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The Political Economy of PipelinesA Century of Comparative Institutional Development$
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Jeff D. Makholm

Print publication date: 2012

Print ISBN-13: 9780226502106

Published to Chicago Scholarship Online: March 2013

DOI: 10.7208/chicago/9780226502120.001.0001

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The Essential Contributions of the New Institutional Economics

The Essential Contributions of the New Institutional Economics

Chapter:
(p.78) Chapter Five The Essential Contributions of the New Institutional Economics
Source:
The Political Economy of Pipelines
Publisher:
University of Chicago Press
DOI:10.7208/chicago/9780226502120.003.0005

This chapter investigates transaction cost economics and includes a review of the restrictions on transacting imposed by requirements for common carriage and third-party access (TPA). It evaluates in detail the concepts of the new institutional economics. The cost of transacting with pipelines once demanded vertical integration. Common carriage was never used for gas pipelines in the United States. A digression on common carriage and TPA is ineluctable if an economic analysis of the different pipeline transport markets in the world is going to make sense. Mancur Olson attracted a number of implications that seem to be significant in how groups press to shape pipeline regulation and markets. His implications from the logic of collective action appeared to be confirmed often enough. The notion of property rights to point-to-point pipeline transport capacity was central to understanding modern pipeline markets.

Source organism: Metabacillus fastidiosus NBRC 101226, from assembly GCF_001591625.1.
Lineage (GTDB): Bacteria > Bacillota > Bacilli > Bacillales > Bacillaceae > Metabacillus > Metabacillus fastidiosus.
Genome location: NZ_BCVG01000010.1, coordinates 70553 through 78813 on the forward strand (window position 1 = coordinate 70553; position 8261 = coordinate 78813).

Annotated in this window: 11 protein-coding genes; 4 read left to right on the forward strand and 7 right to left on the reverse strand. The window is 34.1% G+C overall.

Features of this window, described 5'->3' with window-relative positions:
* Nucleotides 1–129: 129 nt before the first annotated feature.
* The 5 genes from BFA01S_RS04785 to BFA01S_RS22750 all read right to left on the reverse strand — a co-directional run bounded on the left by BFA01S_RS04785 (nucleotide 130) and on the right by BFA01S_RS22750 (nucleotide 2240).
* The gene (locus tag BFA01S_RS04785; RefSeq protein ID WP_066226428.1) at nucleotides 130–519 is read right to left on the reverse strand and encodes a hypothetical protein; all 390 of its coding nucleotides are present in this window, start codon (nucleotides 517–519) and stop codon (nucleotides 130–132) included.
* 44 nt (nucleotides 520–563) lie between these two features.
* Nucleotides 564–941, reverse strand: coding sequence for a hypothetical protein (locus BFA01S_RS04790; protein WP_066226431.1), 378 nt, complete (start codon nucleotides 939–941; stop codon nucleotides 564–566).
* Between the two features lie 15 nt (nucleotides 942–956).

Keywords:   transaction, cost economics, common carriage, third-party access, institutional economics, gas pipelines, United States, transport markets, Mancur Olson, collective action

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